A tiny island in the Pacific Ocean about 1,000 miles south of Tokyo is about to get a pricey makeover courtesy of Japan. It's all about allowing Japan to stake its claim to oil, rare metals, and lucrative fishing in the area around Okinotorishima, reports the Guardian. Japan plans to spend $107.5 million to build a deep-water pier, a lighthouse, and a road, and to update a three-story observatory used to monitor nearby ships, reports the South China Morning Post. The project could reignite a maritime territory dispute with China, which has been critical of Japan's claim to sovereignty even while busily building artificial islands elsewhere.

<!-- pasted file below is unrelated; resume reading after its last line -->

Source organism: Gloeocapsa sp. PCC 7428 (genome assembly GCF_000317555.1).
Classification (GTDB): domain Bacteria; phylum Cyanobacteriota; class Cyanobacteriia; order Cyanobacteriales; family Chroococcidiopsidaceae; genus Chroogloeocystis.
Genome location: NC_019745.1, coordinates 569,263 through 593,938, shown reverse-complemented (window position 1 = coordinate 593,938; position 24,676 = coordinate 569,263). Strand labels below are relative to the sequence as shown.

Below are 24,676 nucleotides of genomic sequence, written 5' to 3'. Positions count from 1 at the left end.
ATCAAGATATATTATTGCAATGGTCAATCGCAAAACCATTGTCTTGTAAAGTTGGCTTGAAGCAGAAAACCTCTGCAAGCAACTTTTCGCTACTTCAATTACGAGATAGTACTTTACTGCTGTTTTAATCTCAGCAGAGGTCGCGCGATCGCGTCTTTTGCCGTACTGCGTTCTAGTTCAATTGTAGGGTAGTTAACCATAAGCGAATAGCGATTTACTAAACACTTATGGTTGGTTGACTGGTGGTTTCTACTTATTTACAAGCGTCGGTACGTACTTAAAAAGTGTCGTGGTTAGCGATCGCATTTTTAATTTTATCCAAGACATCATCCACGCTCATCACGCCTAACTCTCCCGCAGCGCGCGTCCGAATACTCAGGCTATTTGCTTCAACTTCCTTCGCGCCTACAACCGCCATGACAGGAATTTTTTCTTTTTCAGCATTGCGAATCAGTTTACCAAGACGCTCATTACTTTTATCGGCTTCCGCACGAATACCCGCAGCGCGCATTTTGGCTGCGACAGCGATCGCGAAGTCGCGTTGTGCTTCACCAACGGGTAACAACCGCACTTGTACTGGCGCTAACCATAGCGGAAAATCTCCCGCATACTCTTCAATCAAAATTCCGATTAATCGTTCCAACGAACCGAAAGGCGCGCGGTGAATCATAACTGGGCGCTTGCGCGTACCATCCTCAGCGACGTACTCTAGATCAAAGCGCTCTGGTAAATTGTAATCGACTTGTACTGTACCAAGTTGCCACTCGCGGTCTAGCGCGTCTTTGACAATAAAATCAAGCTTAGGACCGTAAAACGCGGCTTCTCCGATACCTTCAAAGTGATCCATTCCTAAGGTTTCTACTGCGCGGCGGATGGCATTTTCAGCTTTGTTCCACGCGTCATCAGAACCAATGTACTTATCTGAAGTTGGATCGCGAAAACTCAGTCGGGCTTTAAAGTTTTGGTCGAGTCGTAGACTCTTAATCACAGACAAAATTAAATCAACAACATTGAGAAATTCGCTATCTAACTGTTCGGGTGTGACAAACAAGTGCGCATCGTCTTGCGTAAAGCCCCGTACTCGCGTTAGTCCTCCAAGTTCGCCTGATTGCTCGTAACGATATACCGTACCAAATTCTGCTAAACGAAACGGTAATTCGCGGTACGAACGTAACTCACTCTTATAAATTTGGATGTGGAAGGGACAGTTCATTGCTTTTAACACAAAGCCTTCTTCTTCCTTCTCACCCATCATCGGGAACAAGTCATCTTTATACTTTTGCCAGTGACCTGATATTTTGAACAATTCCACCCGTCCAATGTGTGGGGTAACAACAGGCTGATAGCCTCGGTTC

"China's response will be interesting, particularly given what is happening in the South China Sea," says a professor at Tokyo's International Christian University. The UN stipulates that "rocks which cannot sustain human habitation or economic life of their own shall have no exclusive economic zone," a line of attack that China could conceivably take about Okinotorishima. Beijing, however, often goes with historical arguments rather than legal ones in these disputes, notes the professor.